The Cocktail Party Question
Do you know what your Cocktail Party Question is?
We are deep into party season with Thanksgiving and Hanukkah having just passed and Christmas and the New Year around the corner. Naturally, many of us, regardless of religion, will be meeting new people. This brings me to what I refer to as The Cocktail Party Question – that question we ask when striking up a conversation with someone new and we are trying to get to know them better. What partygoers may not realize is that the initial questions we choose to ask can provide insights into our own invisible cultures. Since self-awareness is the first step on the path to intercultural awareness, why not look at our own Cocktail Party Questions.
When asking that initial question, many of us are inadvertently assigning status to the people that we meet based solely on what we (either individually or collectively as a society) have learned is good. We all have different backgrounds and because of that, what may seem like a simple and non-offensive question to us could potentially be offensive to someone else. For example, the typical Cocktail Party Question in the U.S. is, “What do you do?” I asked this question to an Australian woman that I met in Japan a while back and learned very quickly that it was offensive to her when she replied:
“Katherine, why do Americans always ask that question? Who cares what I do, what is more important is who I am.”
I thought about it, but I still wanted to know what she did. I come from the land where the slogan, “Just Do It!” was a wild success for a reason. Here in the U.S. we elevate people based on the actions they take, hence, what you do tells me something about who you are in my world.
Mind you it doesn’t matter if we like the particular action – I might not want to participate in triathlons, but the fact that someone commits to them and spends their time doing something is admirable in my culture. Observing actions allows us as Americans to better process how to organize our thoughts about one another.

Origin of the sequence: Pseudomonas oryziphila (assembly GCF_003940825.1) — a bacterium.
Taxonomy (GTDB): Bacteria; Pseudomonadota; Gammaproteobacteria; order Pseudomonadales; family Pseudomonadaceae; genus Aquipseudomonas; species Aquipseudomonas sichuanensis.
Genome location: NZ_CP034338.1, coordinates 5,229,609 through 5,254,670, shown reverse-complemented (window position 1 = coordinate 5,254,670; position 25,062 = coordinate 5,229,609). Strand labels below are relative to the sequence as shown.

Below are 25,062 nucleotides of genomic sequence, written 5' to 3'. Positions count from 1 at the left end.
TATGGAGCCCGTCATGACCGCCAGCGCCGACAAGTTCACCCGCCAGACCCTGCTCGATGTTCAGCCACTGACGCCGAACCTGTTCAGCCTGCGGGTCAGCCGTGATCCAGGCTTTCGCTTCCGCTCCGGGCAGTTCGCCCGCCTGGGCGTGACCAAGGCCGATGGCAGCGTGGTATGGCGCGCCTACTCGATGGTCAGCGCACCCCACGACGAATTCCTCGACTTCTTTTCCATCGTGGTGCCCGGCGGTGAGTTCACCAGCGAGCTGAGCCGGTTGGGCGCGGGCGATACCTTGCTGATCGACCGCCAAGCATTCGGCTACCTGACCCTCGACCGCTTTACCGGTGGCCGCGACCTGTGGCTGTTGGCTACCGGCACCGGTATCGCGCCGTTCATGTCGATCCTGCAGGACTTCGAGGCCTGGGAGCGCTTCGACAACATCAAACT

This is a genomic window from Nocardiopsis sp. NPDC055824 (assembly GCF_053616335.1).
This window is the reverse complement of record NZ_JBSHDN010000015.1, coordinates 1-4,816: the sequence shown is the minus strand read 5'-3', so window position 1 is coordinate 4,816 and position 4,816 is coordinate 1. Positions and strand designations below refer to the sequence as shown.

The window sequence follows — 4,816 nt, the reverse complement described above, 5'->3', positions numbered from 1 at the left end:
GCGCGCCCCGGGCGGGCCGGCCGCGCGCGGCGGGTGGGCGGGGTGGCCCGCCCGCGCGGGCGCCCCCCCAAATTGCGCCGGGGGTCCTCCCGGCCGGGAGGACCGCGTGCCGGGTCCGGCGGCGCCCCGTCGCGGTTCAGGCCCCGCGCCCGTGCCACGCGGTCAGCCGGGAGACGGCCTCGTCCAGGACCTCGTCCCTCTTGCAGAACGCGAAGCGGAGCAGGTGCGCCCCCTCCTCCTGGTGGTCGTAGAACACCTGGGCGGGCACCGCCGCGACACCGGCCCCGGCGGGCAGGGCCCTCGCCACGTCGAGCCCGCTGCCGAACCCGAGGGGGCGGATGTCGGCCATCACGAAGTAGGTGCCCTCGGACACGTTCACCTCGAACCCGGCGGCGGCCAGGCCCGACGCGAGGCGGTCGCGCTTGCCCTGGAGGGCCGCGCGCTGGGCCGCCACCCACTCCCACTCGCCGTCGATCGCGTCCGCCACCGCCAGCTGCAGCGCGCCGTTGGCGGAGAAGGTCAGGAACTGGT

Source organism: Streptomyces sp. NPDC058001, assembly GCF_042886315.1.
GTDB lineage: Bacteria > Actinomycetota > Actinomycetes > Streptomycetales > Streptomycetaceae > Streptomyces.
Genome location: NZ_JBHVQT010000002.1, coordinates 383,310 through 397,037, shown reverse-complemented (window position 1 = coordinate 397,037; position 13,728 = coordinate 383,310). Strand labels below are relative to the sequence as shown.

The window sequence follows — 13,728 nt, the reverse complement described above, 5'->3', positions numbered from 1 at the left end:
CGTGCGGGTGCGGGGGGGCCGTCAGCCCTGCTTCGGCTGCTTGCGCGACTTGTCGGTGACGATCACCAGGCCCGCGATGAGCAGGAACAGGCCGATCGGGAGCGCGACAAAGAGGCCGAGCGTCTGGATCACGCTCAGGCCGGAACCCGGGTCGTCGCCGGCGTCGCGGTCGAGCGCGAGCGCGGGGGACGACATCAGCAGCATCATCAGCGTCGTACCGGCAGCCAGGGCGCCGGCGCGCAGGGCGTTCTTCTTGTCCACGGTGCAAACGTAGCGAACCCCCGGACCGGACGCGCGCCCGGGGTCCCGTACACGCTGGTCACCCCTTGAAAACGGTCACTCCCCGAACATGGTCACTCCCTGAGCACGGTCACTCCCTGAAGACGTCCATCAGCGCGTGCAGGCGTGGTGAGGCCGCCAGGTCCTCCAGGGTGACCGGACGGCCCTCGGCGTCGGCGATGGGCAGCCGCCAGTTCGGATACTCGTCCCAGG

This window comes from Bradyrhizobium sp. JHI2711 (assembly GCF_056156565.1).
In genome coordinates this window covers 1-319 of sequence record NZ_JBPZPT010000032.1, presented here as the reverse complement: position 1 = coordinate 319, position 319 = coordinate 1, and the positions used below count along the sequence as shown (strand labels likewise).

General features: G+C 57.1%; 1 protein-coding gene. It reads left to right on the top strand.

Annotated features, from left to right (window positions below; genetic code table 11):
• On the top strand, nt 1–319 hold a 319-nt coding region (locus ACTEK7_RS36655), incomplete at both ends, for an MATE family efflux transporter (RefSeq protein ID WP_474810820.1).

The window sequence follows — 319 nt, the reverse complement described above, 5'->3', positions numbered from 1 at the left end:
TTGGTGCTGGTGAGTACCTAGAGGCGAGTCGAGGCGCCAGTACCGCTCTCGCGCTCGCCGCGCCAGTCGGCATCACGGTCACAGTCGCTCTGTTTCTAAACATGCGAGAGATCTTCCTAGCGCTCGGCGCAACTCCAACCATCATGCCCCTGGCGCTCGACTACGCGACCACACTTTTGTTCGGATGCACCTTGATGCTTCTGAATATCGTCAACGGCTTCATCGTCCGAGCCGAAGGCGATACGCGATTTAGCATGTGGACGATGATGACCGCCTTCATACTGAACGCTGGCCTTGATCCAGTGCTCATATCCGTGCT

It wasn’t until years later as an Interculturalist that I learned that every culture has a way of assigning status to people. Therefore, what may be an appropriate question here in the U.S. may send the wrong message elsewhere and vice versa.
Some cultures people may assign status to your connections, the university to which you went, where you live or the mere fact that you went to university, regardless of where. For some it’s socioeconomics, religion or the number of degrees that you have. There is no end to the ways we assess one another, so there is no end to the number of Cocktail Party Questions you may hear around the world.
Regardless of the measuring stick, each group develops these preferences in response to approval from their communities. The answer to The Cocktail Party Question gives insight into a person’s success, goodness, likeability, and general worthiness of admiration in their own home town, not necessarily another’s.
While living in Singapore I was often asked how much money I made, how much I paid for rent, or how much my jewelry cost. In the U.S. that would be considered highly offensive (although some northern Europeans have complained to me that Americans talk about money too much). I have heard U.S. Americans express disgust at this practice of asking the price of things, but make no mistake – we are all asking the same question, we just have different ways of doing it.
In the U.S. we ask about actions. In France people may ask what university you attended. In Germany you don’t need to ask, you just pass on your business card and all of your degrees are listed right there to tell people of your status. In the U.K. they don’t even need a question because status is immediately established based on a person’s accent, which reveals all sorts of information like origin, locale and education level. Gen Y people may ask about your social networks, which tells them something about the communities to which you choose to belong (a choice few generations have had before).
While I am not an advocate of stereotyping, simple generalizations can act as guidelines to first establishing that there are differences and then taking steps towards respecting them. The goal is not to tolerate one another (which suggests putting up with something we don’t like), but to take it one step further and accept that those differences mean that we come from different places with different values that are supported through intricate reward systems. Once we can establish an environment of respect for differences we can celebrate our diversity and hopefully enjoy the holidays a little bit more.
In memory of Nelson Mandela (1918 – 2013) who changed our world by accepting our differences, making bold steps toward bringing people together and reconciling the wounds of our past. No words can adequately describe what a great loss this is to South Africa and the rest of the world.